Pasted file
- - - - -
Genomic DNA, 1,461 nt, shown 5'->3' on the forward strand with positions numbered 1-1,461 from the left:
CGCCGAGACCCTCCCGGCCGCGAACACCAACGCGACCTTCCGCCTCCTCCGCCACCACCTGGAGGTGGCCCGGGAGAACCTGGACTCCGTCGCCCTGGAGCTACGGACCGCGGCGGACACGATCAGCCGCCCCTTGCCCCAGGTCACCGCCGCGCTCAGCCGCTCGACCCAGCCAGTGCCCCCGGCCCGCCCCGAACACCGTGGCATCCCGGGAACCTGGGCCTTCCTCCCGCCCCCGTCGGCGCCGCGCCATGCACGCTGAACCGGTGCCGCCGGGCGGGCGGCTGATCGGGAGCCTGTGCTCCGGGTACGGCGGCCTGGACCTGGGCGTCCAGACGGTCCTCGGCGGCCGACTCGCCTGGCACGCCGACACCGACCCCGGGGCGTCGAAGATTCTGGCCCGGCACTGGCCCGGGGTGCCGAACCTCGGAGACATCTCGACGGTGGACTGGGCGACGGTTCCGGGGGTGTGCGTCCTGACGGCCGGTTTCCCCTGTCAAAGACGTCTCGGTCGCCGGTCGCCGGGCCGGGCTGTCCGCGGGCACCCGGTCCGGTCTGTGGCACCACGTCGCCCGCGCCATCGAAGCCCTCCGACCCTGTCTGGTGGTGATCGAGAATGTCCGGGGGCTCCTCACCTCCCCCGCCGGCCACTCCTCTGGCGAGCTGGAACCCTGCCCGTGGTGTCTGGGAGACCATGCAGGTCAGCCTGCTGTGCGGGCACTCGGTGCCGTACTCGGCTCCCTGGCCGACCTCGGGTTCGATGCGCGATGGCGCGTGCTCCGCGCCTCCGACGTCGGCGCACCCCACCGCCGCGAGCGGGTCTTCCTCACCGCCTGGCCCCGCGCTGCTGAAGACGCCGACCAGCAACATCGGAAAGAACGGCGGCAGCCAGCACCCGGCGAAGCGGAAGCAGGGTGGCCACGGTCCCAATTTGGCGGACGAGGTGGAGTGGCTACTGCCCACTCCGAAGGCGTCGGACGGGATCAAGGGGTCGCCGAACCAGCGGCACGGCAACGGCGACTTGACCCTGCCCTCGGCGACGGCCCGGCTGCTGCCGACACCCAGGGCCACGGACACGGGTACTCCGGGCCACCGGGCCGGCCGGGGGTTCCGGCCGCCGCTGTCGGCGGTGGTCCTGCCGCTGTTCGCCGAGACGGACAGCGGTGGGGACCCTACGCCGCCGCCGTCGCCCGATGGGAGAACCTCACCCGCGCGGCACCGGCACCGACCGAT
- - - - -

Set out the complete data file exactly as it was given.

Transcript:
Genomic DNA, 1,461 nt, shown 5'->3' on the forward strand with positions numbered 1-1,461 from the left:
CGCCGAGACCCTCCCGGCCGCGAACACCAACGCGACCTTCCGCCTCCTCCGCCACCACCTGGAGGTGGCCCGGGAGAACCTGGACTCCGTCGCCCTGGAGCTACGGACCGCGGCGGACACGATCAGCCGCCCCTTGCCCCAGGTCACCGCCGCGCTCAGCCGCTCGACCCAGCCAGTGCCCCCGGCCCGCCCCGAACACCGTGGCATCCCGGGAACCTGGGCCTTCCTCCCGCCCCCGTCGGCGCCGCGCCATGCACGCTGAACCGGTGCCGCCGGGCGGGCGGCTGATCGGGAGCCTGTGCTCCGGGTACGGCGGCCTGGACCTGGGCGTCCAGACGGTCCTCGGCGGCCGACTCGCCTGGCACGCCGACACCGACCCCGGGGCGTCGAAGATTCTGGCCCGGCACTGGCCCGGGGTGCCGAACCTCGGAGACATCTCGACGGTGGACTGGGCGACGGTTCCGGGGGTGTGCGTCCTGACGGCCGGTTTCCCCTGTCAAAGACGTCTCGGTCGCCGGTCGCCGGGCCGGGCTGTCCGCGGGCACCCGGTCCGGTCTGTGGCACCACGTCGCCCGCGCCATCGAAGCCCTCCGACCCTGTCTGGTGGTGATCGAGAATGTCCGGGGGCTCCTCACCTCCCCCGCCGGCCACTCCTCTGGCGAGCTGGAACCCTGCCCGTGGTGTCTGGGAGACCATGCAGGTCAGCCTGCTGTGCGGGCACTCGGTGCCGTACTCGGCTCCCTGGCCGACCTCGGGTTCGATGCGCGATGGCGCGTGCTCCGCGCCTCCGACGTCGGCGCACCCCACCGCCGCGAGCGGGTCTTCCTCACCGCCTGGCCCCGCGCTGCTGAAGACGCCGACCAGCAACATCGGAAAGAACGGCGGCAGCCAGCACCCGGCGAAGCGGAAGCAGGGTGGCCACGGTCCCAATTTGGCGGACGAGGTGGAGTGGCTACTGCCCACTCCGAAGGCGTCGGACGGGATCAAGGGGTCGCCGAACCAGCGGCACGGCAACGGCGACTTGACCCTGCCCTCGGCGACGGCCCGGCTGCTGCCGACACCCAGGGCCACGGACACGGGTACTCCGGGCCACCGGGCCGGCCGGGGGTTCCGGCCGCCGCTGTCGGCGGTGGTCCTGCCGCTGTTCGCCGAGACGGACAGCGGTGGGGACCCTACGCCGCCGCCGTCGCCCGATGGGAGAACCTCACCCGCGCGGCACCGGCACCGACCGAT